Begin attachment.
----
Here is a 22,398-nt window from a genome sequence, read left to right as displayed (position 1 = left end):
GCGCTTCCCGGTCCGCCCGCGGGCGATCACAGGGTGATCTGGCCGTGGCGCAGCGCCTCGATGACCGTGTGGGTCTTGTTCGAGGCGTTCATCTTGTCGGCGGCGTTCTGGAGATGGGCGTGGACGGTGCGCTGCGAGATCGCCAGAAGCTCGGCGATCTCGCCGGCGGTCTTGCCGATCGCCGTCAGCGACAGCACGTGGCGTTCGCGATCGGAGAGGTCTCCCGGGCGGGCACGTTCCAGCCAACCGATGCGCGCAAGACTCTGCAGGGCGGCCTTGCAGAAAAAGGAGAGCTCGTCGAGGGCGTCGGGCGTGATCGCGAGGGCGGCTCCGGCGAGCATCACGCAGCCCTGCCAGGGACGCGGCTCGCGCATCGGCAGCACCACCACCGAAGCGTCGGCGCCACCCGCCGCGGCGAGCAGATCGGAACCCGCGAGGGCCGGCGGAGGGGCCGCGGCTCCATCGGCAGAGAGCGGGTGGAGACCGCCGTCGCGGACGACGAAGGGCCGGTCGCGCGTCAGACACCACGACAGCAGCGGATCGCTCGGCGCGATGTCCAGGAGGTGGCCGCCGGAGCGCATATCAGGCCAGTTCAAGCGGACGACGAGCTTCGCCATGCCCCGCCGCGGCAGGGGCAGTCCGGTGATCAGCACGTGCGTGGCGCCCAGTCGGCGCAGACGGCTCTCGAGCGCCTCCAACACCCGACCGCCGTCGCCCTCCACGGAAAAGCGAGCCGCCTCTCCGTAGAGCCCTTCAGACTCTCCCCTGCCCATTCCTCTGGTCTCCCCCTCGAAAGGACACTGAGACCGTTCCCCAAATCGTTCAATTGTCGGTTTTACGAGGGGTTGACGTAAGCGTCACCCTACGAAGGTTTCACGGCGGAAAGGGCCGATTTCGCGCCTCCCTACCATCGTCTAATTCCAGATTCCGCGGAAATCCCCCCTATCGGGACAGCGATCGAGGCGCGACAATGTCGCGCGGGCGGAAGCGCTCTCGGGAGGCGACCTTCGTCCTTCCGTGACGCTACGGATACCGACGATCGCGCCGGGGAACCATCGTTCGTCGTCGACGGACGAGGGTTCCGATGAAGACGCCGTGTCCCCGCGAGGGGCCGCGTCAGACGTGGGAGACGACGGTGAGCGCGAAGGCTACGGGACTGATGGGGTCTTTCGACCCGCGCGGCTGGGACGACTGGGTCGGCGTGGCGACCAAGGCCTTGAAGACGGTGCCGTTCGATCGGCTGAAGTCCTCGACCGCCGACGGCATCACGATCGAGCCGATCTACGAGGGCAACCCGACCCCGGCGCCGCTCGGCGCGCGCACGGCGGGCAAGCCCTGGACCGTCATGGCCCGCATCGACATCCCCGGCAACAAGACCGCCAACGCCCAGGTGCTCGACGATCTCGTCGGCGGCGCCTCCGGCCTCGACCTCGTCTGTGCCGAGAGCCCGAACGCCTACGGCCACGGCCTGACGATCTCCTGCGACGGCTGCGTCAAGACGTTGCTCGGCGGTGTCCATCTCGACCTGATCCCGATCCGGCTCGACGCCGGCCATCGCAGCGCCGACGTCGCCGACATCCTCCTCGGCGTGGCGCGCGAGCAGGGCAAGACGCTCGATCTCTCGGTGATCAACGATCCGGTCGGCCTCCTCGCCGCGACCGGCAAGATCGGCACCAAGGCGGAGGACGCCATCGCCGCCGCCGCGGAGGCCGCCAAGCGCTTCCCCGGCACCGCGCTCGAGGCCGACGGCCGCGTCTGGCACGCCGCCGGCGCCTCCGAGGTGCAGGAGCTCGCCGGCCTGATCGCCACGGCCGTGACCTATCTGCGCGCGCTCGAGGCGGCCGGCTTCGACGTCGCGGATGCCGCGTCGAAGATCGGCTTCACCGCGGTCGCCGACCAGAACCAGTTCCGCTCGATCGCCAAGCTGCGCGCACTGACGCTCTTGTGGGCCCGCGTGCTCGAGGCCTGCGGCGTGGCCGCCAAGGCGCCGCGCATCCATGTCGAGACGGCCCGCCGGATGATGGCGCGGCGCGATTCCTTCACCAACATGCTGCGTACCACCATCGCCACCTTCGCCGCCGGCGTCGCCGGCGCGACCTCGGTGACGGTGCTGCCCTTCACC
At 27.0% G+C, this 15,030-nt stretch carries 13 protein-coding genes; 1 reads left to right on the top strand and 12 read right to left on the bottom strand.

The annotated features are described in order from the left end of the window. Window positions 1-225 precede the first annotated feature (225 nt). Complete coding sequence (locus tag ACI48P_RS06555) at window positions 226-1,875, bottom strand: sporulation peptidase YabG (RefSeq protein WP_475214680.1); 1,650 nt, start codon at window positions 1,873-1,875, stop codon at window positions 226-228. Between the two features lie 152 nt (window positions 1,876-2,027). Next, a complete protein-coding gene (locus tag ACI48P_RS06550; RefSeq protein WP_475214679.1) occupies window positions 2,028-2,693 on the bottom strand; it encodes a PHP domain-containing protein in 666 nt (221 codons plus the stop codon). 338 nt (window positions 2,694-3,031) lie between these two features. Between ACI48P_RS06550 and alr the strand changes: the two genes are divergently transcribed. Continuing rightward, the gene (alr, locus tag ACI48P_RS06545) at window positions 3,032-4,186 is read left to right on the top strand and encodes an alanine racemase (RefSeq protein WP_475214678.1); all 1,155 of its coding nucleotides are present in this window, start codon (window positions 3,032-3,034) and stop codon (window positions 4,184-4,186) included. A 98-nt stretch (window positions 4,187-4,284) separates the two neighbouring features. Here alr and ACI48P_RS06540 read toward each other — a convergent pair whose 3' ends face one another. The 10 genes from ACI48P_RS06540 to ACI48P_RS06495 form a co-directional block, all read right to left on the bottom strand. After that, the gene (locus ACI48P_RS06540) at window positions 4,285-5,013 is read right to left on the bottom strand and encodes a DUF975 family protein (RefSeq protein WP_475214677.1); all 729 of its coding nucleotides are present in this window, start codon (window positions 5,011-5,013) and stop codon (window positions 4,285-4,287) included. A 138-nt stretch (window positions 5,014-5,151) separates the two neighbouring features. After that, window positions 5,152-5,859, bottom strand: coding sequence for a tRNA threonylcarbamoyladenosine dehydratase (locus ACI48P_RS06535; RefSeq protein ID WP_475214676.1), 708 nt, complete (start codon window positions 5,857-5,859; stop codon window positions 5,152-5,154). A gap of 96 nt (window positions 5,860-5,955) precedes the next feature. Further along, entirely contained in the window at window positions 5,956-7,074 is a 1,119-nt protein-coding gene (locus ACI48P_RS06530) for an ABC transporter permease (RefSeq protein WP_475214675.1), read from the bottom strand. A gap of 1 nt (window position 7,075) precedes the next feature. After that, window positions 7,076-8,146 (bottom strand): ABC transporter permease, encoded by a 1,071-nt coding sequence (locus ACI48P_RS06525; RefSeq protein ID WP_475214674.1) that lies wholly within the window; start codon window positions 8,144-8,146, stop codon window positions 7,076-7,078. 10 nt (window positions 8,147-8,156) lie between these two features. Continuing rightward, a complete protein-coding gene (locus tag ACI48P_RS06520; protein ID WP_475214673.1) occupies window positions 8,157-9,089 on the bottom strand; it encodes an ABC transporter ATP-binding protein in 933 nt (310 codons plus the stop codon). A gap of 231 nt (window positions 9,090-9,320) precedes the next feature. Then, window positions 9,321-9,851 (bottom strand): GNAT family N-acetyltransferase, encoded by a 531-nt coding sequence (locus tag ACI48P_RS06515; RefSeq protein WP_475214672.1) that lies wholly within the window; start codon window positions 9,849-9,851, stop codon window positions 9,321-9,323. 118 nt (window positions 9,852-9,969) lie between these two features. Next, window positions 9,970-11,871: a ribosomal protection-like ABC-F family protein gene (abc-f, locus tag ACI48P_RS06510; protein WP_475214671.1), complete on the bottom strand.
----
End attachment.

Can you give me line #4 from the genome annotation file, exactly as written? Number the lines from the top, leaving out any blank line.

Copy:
The annotated features are described in order from the left end of the window. Window positions 1-225 precede the first annotated feature (225 nt). Complete coding sequence (locus tag ACI48P_RS06555) at window positions 226-1,875, bottom strand: sporulation peptidase YabG (RefSeq protein WP_475214680.1); 1,650 nt, start codon at window positions 1,873-1,875, stop codon at window positions 226-228. Between the two features lie 152 nt (window positions 1,876-2,027). Next, a complete protein-coding gene (locus tag ACI48P_RS06550; RefSeq protein WP_475214679.1) occupies window positions 2,028-2,693 on the bottom strand; it encodes a PHP domain-containing protein in 666 nt (221 codons plus the stop codon). 338 nt (window positions 2,694-3,031) lie between these two features. Between ACI48P_RS06550 and alr the strand changes: the two genes are divergently transcribed. Continuing rightward, the gene (alr, locus tag ACI48P_RS06545) at window positions 3,032-4,186 is read left to right on the top strand and encodes an alanine racemase (RefSeq protein WP_475214678.1); all 1,155 of its coding nucleotides are present in this window, start codon (window positions 3,032-3,034) and stop codon (window positions 4,184-4,186) included. A 98-nt stretch (window positions 4,187-4,284) separates the two neighbouring features. Here alr and ACI48P_RS06540 read toward each other — a convergent pair whose 3' ends face one another. The 10 genes from ACI48P_RS06540 to ACI48P_RS06495 form a co-directional block, all read right to left on the bottom strand. After that, the gene (locus ACI48P_RS06540) at window positions 4,285-5,013 is read right to left on the bottom strand and encodes a DUF975 family protein (RefSeq protein WP_475214677.1); all 729 of its coding nucleotides are present in this window, start codon (window positions 5,011-5,013) and stop codon (window positions 4,285-4,287) included. A 138-nt stretch (window positions 5,014-5,151) separates the two neighbouring features. After that, window positions 5,152-5,859, bottom strand: coding sequence for a tRNA threonylcarbamoyladenosine dehydratase (locus ACI48P_RS06535; RefSeq protein ID WP_475214676.1), 708 nt, complete (start codon window positions 5,857-5,859; stop codon window positions 5,152-5,154). A gap of 96 nt (window positions 5,860-5,955) precedes the next feature. Further along, entirely contained in the window at window positions 5,956-7,074 is a 1,119-nt protein-coding gene (locus ACI48P_RS06530) for an ABC transporter permease (RefSeq protein WP_475214675.1), read from the bottom strand. A gap of 1 nt (window position 7,075) precedes the next feature. After that, window positions 7,076-8,146 (bottom strand): ABC transporter permease, encoded by a 1,071-nt coding sequence (locus ACI48P_RS06525; RefSeq protein ID WP_475214674.1) that lies wholly within the window; start codon window positions 8,144-8,146, stop codon window positions 7,076-7,078. 10 nt (window positions 8,147-8,156) lie between these two features. Continuing rightward, a complete protein-coding gene (locus tag ACI48P_RS06520; protein ID WP_475214673.1) occupies window positions 8,157-9,089 on the bottom strand; it encodes an ABC transporter ATP-binding protein in 933 nt (310 codons plus the stop codon). A gap of 231 nt (window positions 9,090-9,320) precedes the next feature. Then, window positions 9,321-9,851 (bottom strand): GNAT family N-acetyltransferase, encoded by a 531-nt coding sequence (locus tag ACI48P_RS06515; RefSeq protein WP_475214672.1) that lies wholly within the window; start codon window positions 9,849-9,851, stop codon window positions 9,321-9,323. 118 nt (window positions 9,852-9,969) lie between these two features. Next, window positions 9,970-11,871: a ribosomal protection-like ABC-F family protein gene (abc-f, locus tag ACI48P_RS06510; protein WP_475214671.1), complete on the bottom strand.